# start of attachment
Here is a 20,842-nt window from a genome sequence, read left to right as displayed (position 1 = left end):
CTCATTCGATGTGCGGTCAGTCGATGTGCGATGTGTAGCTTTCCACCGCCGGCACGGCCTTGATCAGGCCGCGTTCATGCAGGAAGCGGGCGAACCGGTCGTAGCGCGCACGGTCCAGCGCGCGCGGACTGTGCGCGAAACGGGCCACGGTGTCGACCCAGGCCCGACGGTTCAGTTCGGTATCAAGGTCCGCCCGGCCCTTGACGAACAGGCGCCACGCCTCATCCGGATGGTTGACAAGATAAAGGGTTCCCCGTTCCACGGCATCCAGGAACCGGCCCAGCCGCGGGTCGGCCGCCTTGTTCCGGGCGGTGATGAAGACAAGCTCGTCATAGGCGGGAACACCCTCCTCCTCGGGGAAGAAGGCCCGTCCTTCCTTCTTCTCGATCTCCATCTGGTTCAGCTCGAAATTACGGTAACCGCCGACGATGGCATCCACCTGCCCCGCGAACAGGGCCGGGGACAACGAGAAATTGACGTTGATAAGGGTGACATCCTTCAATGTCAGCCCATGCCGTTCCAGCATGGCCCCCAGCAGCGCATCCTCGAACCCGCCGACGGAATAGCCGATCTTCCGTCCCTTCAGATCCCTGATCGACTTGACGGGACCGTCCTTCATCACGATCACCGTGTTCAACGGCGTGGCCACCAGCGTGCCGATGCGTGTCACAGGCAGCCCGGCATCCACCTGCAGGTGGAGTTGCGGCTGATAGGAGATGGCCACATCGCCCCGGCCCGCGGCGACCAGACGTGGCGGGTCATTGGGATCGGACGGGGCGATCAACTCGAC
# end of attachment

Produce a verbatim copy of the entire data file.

Here is a 20,842-nt window from a genome sequence, read left to right as displayed (position 1 = left end):
CTCATTCGATGTGCGGTCAGTCGATGTGCGATGTGTAGCTTTCCACCGCCGGCACGGCCTTGATCAGGCCGCGTTCATGCAGGAAGCGGGCGAACCGGTCGTAGCGCGCACGGTCCAGCGCGCGCGGACTGTGCGCGAAACGGGCCACGGTGTCGACCCAGGCCCGACGGTTCAGTTCGGTATCAAGGTCCGCCCGGCCCTTGACGAACAGGCGCCACGCCTCATCCGGATGGTTGACAAGATAAAGGGTTCCCCGTTCCACGGCATCCAGGAACCGGCCCAGCCGCGGGTCGGCCGCCTTGTTCCGGGCGGTGATGAAGACAAGCTCGTCATAGGCGGGAACACCCTCCTCCTCGGGGAAGAAGGCCCGTCCTTCCTTCTTCTCGATCTCCATCTGGTTCAGCTCGAAATTACGGTAACCGCCGACGATGGCATCCACCTGCCCCGCGAACAGGGCCGGGGACAACGAGAAATTGACGTTGATAAGGGTGACATCCTTCAATGTCAGCCCATGCCGTTCCAGCATGGCCCCCAGCAGCGCATCCTCGAACCCGCCGACGGAATAGCCGATCTTCCGTCCCTTCAGATCCCTGATCGACTTGACGGGACCGTCCTTCATCACGATCACCGTGTTCAACGGCGTGGCCACCAGCGTGCCGATGCGTGTCACAGGCAGCCCGGCATCCACCTGCAGGTGGAGTTGCGGCTGATAGGAGATGGCCACATCGCCCCGGCCCGCGGCGACCAGACGTGGCGGGTCATTGGGATCGGACGGGGCGATCAACTCGAC